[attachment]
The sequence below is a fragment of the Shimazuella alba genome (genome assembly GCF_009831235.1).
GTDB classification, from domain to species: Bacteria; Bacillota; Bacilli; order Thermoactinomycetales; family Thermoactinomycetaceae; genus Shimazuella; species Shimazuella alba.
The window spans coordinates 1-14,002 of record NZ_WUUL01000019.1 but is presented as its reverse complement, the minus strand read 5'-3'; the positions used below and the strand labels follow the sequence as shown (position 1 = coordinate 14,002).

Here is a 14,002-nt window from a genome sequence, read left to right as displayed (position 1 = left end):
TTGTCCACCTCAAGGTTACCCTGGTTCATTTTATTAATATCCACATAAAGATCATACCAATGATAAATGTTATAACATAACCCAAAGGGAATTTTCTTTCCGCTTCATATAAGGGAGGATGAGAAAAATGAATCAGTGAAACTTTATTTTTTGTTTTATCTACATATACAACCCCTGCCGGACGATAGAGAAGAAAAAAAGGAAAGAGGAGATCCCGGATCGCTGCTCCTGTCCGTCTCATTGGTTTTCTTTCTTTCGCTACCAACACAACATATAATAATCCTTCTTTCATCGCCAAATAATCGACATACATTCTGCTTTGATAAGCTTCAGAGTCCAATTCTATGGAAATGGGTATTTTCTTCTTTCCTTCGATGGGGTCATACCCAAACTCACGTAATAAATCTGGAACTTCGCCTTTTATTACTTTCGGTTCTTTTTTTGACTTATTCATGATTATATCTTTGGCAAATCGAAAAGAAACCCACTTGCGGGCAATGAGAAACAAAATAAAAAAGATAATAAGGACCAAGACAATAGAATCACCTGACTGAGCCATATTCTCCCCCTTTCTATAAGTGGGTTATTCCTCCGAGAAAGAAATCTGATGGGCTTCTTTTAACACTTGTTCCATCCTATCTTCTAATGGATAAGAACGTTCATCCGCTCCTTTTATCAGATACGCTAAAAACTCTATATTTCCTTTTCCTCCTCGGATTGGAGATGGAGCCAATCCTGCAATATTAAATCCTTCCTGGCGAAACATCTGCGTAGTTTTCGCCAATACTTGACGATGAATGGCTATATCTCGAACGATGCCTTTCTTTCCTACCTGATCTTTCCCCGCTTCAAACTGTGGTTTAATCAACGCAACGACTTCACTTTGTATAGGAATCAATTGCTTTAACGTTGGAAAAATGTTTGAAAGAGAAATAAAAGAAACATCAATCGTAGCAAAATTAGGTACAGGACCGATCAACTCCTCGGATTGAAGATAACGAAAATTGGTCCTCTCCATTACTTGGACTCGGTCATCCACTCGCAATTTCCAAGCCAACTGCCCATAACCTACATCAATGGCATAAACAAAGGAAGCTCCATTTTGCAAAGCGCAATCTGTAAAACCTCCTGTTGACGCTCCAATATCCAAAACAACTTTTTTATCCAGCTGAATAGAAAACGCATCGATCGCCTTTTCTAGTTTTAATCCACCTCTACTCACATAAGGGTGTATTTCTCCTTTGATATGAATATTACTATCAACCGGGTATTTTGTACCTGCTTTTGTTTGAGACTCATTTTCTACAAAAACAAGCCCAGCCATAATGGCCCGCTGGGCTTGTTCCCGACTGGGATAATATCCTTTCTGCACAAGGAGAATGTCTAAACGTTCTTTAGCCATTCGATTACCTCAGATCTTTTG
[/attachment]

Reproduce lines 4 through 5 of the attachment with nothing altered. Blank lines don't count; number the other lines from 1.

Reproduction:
Here is a 14,002-nt window from a genome sequence, read left to right as displayed (position 1 = left end):
TTGTCCACCTCAAGGTTACCCTGGTTCATTTTATTAATATCCACATAAAGATCATACCAATGATAAATGTTATAACATAACCCAAAGGGAATTTTCTTTCCGCTTCATATAAGGGAGGATGAGAAAAATGAATCAGTGAAACTTTATTTTTTGTTTTATCTACATATACAACCCCTGCCGGACGATAGAGAAGAAAAAAAGGAAAGAGGAGATCCCGGATCGCTGCTCCTGTCCGTCTCATTGGTTTTCTTTCTTTCGCTACCAACACAACATATAATAATCCTTCTTTCATCGCCAAATAATCGACATACATTCTGCTTTGATAAGCTTCAGAGTCCAATTCTATGGAAATGGGTATTTTCTTCTTTCCTTCGATGGGGTCATACCCAAACTCACGTAATAAATCTGGAACTTCGCCTTTTATTACTTTCGGTTCTTTTTTTGACTTATTCATGATTATATCTTTGGCAAATCGAAAAGAAACCCACTTGCGGGCAATGAGAAACAAAATAAAAAAGATAATAAGGACCAAGACAATAGAATCACCTGACTGAGCCATATTCTCCCCCTTTCTATAAGTGGGTTATTCCTCCGAGAAAGAAATCTGATGGGCTTCTTTTAACACTTGTTCCATCCTATCTTCTAATGGATAAGAACGTTCATCCGCTCCTTTTATCAGATACGCTAAAAACTCTATATTTCCTTTTCCTCCTCGGATTGGAGATGGAGCCAATCCTGCAATATTAAATCCTTCCTGGCGAAACATCTGCGTAGTTTTCGCCAATACTTGACGATGAATGGCTATATCTCGAACGATGCCTTTCTTTCCTACCTGATCTTTCCCCGCTTCAAACTGTGGTTTAATCAACGCAACGACTTCACTTTGTATAGGAATCAATTGCTTTAACGTTGGAAAAATGTTTGAAAGAGAAATAAAAGAAACATCAATCGTAGCAAAATTAGGTACAGGACCGATCAACTCCTCGGATTGAAGATAACGAAAATTGGTCCTCTCCATTACTTGGACTCGGTCATCCACTCGCAATTTCCAAGCCAACTGCCCATAACCTACATCAATGGCATAAACAAAGGAAGCTCCATTTTGCAAAGCGCAATCTGTAAAACCTCCTGTTGACGCTCCAATATCCAAAACAACTTTTTTATCCAGCTGAATAGAAAACGCATCGATCGCCTTTTCTAGTTTTAATCCACCTCTACTCACATAAGGGTGTATTTCTCCTTTGATATGAATATTACTATCAACCGGGTATTTTGTACCTGCTTTTGTTTGAGACTCATTTTCTACAAAAACAAGCCCAGCCATAATGGCCCGCTGGGCTTGTTCCCGACTGGGATAATATCCTTTCTGCACAAGGAGAATGTCTAAACGTTCTTTAGCCATTCGATTACCTCAGATCTTTTG